Some theories suggest humans have an internal counter or limit governing the numbers of times one can move/change houses in a lifetime. Possibly I am getting close to that limit, or maybe moving in a (very?) foreign country amplifies the effect. Or maybe I’m just getting old and lazy. No matter how you look at it, moving is hard work, and I’m glad it’s over. I won’t be moving again…that is…until next time.
Of course the logistics of moving all our stuff (large motorbike, large dog, bicycles, clothes, etc.) 900 kilo- meters from a very remote area to a city (without a car or a truck) poses minor problems. As a lot of nice wooden furniture is moved between nearby Three Pagoda Pass (Burmese border) and the rest of Thailand, there are many pickup trucks with big metal cages on back designed to carry tons of stuff. My idea was to just offer one of these guys some money to take us to Chiang Mai. However, Anchali asked her students for ideas, and one student said his dad had a truck and drove to Chiang Mai regularly. The only problem…his truck didn’t have any sort of cage and I just could not picture everything fitting. My bothersome western practicality called for more ideas, plans, etc. Our driver Manop just kept saying no problem, it would fit. Of course it fit…people here know and push the limits of what they have to work with daily.
So we loaded up the truck Sunday night with the help of about 20 students. Luckily we had sold the big stuff like the fridge and the bed, and a lot of the medium sized things too. Sunday morning when Aue Mon helped me take the fridge out, we scared the shit (literally) out of a family of four mice living under- neath. As I have said, our house had no shortage of furry and crawly visitors.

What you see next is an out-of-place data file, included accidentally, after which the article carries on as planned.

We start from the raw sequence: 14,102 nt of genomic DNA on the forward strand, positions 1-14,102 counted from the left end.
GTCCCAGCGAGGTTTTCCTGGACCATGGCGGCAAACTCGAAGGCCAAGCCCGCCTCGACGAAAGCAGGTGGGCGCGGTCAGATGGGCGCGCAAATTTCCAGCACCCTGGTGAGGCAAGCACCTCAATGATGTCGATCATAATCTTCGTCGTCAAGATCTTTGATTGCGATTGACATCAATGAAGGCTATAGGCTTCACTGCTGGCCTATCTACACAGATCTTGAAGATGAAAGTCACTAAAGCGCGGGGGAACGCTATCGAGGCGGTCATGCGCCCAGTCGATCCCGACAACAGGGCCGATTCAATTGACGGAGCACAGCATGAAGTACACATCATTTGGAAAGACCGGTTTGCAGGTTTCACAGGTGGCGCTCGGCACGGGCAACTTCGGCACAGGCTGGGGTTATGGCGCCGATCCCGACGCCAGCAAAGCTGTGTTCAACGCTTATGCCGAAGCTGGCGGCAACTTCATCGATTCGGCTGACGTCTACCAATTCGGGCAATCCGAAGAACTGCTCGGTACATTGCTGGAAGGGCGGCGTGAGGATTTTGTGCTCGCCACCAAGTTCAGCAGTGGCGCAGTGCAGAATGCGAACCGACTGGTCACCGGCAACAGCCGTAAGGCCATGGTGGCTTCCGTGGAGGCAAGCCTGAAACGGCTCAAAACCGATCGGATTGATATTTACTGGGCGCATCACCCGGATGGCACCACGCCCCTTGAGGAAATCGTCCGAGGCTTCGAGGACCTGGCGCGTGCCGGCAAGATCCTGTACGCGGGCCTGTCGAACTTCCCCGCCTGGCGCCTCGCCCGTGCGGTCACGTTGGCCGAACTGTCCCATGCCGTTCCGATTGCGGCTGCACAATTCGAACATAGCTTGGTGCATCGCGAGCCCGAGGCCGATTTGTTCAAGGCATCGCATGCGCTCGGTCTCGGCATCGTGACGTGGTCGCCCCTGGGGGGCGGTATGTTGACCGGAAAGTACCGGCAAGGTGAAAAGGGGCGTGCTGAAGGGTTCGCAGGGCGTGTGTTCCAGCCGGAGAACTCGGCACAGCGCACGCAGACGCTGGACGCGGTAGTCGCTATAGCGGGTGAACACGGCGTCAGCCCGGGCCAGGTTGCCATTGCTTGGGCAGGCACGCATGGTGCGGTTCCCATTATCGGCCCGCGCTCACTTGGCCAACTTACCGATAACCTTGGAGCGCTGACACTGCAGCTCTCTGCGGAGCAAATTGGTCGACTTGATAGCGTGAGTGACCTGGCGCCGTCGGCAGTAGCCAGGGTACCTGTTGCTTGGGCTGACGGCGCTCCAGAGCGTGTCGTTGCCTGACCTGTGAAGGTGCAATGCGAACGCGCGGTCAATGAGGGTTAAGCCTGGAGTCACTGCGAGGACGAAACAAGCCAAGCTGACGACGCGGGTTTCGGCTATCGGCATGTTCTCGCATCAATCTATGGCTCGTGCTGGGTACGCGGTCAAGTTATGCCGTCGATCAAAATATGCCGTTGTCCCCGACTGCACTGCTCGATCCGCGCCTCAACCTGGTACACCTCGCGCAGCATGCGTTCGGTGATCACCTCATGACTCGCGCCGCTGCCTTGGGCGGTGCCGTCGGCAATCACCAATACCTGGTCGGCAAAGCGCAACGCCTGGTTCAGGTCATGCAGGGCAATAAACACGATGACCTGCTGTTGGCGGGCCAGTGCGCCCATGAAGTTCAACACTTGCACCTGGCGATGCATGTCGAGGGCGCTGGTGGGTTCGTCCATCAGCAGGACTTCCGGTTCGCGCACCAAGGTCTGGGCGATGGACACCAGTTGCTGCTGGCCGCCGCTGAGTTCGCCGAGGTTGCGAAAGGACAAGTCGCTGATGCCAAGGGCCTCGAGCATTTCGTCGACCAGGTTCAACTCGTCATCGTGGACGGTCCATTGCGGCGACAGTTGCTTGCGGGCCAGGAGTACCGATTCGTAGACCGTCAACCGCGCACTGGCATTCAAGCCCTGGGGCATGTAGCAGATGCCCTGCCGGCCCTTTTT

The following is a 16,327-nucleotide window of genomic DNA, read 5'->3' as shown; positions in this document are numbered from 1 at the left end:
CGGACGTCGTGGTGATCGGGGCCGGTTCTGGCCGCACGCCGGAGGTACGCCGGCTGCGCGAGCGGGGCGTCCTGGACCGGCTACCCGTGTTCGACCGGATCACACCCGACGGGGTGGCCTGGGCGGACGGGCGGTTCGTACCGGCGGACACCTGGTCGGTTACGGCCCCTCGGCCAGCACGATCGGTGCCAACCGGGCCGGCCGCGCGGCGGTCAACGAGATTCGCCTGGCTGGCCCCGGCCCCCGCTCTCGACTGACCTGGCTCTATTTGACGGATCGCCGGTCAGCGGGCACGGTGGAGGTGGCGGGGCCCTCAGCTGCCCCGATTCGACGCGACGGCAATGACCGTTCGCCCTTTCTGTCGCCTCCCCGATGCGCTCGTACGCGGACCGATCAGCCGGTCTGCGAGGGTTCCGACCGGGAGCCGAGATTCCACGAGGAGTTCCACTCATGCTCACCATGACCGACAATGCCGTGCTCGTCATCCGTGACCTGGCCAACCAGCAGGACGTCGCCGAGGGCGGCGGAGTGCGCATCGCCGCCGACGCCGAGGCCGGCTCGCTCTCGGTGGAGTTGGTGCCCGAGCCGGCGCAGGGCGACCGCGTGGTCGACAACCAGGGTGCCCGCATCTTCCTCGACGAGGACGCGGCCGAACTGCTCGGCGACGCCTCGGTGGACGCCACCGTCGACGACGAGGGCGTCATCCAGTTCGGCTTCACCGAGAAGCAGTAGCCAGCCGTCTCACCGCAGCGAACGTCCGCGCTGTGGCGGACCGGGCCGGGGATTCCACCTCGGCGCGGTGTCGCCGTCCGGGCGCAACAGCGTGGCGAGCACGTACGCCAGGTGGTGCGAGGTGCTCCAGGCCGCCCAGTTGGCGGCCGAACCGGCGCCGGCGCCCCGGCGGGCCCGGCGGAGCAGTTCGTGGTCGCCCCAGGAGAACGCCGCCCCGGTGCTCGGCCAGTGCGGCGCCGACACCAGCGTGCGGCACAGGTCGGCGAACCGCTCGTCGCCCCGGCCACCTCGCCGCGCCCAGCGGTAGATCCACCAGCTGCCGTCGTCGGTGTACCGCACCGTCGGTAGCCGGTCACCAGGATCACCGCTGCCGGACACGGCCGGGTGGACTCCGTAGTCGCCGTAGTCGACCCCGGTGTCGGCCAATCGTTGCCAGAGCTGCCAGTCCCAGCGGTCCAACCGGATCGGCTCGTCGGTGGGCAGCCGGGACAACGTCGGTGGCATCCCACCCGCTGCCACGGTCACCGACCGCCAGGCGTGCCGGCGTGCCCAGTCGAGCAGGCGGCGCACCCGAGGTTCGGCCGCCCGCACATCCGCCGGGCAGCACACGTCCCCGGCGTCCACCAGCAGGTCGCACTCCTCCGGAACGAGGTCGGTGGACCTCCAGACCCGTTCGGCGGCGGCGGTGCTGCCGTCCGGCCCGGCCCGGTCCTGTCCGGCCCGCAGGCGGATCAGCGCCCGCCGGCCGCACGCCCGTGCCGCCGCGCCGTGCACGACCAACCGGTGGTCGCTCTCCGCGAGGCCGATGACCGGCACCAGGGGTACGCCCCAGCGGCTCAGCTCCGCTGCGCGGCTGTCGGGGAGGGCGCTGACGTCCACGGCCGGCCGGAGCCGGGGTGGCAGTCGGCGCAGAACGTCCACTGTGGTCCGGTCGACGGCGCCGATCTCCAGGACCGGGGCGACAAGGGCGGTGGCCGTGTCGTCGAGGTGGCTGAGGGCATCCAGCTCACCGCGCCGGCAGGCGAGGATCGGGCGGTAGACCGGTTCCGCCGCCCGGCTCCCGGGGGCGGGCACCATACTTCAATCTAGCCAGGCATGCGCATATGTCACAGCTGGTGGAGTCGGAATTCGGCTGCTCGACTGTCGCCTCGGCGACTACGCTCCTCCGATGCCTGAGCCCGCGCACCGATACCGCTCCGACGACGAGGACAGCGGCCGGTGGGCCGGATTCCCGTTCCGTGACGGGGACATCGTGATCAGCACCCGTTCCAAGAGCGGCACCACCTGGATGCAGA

After (trying to) sleep on a few bamboo mats and missing the big, sold, bed we got up early and car- ried the final load up to the truck. Most of our students came by to say goodbye again, and a few of the younger ones were close to tears. The truck was full, Dukdik was lifted into his cage, and we headed out to pick up Manop’s friend (a Thai policeman) who would be driving buddy for the 13 hour trip. The first 75k out of here to Thong Pha Phoom is very windy and mountainous. Dukdik has been in a truck once before, and his doggy stomach just didn’t know what to make of his situation. Needless to say, he was soon swimming in his own vomit…unfortunately for the remainder of the trip.
Manop and friend couldn’t speak any English, so I had to try and listen and speak Thai the entire trip. It almost seems like when I concentrate on understanding, I can’t understand at all. When I listen casually without thinking, I can usually follow the general meaning of the conversation. It was mentally exhausting and sometimes I just would tune out completely. Manop was a safe and great driver, checking his truck regularly, and even stopping for an oil change along the way.
Around 9pm we arrived at our new house, and everyone was in awe. Living here makes me feel sort of like I’ve been camping for the last 10 months. Big rooms with screens, beautiful brick and tile, garden, deck, little fish pond! We ordered a pizza for dinner…and had it delivered! No, we were not in Sangkhlaburi anymore. Dukdik was not sure what happened or where he was, but was certainly happy to be out of his vomit filled cage. I was happy to be out of the overly air-conditioned truck!
The last few days have been a lot of work unpacking, buying new things for the house, and adjusting to the new area. Luckily for me, the house RIGHT next to us, close to the bedroom, has chickens! In addition, they also have geese, as well as a St. Bernard that barks pretty much all the time. No blaring Thai pop though…at least not yet.